MISSOULA – The Maureen and Mike Mansfield Library at the University of Montana will host the exhibition “Opening Doors: Contemporary African American Academic Surgeons” Wednesday, Jan. 27, through Saturday, Feb. 27. It is free and open to the public during regular library hours. The library also will host related lectures on Thursday, Jan. 28, and Thursday, Feb. 11.
The exhibition celebrates the medical and educational contributions of African-American academic surgeons. It tells the stories of four pioneering African-American surgeons and educators who exemplify excellence in their fields and believe in educating and mentoring younger physicians and surgeons.
Through contemporary and historical images, the exhibition takes the visitor on a journey through the lives and achievements of these surgeons and tells the stories of those who came before them and those who continue the tradition today.
The four pioneers are Alexa Canady, the first African-American woman pediatric neurosurgeon; LaSalle Leffall Jr., cancer surgeon and the first African-American president of the American College of Surgeons and the American Cancer Society; Claude Organ Jr., general surgeon and the first African-American to chair a department of surgery at a predominantly white medical school; and Rosalyn P. Scott, the first African-American woman cardiothoracic surgeon.
“‘Opening Doors’ is not intended to be an encyclopedic look at African-American academic surgeons, but is intended to provide a glimpse into the contributions that African-American academic surgeons have made to medicine and medical education,” said Julie Biando Edwards, Mansfield Library associate professor. “We hope that through this exhibition we can bring these stories to light and inspire others to pursue careers in academic surgery.”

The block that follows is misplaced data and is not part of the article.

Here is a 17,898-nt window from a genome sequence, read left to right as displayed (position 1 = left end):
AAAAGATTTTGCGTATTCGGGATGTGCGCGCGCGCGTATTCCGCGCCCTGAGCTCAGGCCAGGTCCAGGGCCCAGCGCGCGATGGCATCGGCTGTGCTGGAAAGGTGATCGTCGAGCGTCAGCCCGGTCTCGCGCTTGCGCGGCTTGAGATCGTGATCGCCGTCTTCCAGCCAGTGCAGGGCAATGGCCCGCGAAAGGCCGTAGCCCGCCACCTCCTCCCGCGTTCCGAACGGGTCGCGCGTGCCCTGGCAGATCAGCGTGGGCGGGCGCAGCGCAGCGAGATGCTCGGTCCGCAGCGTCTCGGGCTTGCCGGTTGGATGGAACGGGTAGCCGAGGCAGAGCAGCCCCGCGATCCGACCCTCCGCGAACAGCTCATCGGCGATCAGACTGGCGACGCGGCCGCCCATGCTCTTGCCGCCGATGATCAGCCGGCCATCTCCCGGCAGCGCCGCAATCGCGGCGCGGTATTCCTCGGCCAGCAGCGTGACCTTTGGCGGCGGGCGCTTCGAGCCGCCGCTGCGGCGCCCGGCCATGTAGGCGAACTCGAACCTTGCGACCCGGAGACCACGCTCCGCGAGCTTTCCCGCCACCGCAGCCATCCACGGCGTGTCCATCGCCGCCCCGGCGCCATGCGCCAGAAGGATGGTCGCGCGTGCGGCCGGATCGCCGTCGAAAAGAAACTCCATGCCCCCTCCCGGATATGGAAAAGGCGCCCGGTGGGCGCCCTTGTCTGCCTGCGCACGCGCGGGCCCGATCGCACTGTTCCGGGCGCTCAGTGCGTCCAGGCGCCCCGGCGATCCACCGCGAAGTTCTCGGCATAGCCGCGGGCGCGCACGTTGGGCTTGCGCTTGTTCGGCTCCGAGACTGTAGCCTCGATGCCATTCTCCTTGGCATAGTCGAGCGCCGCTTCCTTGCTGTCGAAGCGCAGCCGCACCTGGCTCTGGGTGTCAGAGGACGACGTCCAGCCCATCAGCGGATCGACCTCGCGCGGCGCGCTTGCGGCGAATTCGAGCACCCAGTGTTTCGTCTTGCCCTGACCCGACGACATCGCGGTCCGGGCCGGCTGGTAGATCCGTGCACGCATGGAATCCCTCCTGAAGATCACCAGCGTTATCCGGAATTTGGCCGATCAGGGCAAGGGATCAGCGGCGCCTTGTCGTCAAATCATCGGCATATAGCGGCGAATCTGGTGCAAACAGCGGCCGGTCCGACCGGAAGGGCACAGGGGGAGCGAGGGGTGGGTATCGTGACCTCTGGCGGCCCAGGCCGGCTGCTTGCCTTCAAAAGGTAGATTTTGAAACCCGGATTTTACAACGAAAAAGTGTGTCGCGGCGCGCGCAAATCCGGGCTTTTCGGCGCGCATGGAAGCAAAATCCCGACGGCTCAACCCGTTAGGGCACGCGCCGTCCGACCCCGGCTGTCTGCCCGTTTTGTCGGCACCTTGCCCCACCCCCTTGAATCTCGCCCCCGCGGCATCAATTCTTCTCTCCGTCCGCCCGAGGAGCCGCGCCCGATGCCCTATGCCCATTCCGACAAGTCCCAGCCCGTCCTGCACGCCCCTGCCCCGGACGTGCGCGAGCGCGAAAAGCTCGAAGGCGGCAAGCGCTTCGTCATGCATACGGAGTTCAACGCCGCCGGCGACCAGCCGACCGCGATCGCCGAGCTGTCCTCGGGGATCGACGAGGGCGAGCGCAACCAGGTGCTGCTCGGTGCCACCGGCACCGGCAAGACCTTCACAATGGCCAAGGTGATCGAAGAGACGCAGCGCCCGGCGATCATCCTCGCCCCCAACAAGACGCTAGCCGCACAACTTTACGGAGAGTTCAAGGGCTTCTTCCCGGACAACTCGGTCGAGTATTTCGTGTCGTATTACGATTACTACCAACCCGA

Ellen Baumbler, an interpretive historian at the Montana Historical Society, will present “African-American Montanans in the Healing Arts” from 6 to 7 p.m. Thursday, Jan. 28, in the Mansfield Library East Faculty Office Area. The lecture will highlight the legacy of the pioneering Bridgewater family and daughter Octavia’s nursing career.
A virtual lecture, “Entering a ‘White’ Profession: Black Physicians in the New South,” will take place from 6 to 7 p.m. Thursday, Feb. 11, in the Mansfield Library East Faculty Office Area. It will be presented by medical historian Todd Savitt, who teaches at the Brody School of Medicine at East Carolina University.
The exhibition was developed and produced by the National Library of Medicine and the Reginald F. Lewis Museum of Maryland African American History & Culture.
The exhibit will be open during the Mansfield Library’s regular hours, which can be found online at http://www.lib.umt.edu/about/hours/text.php.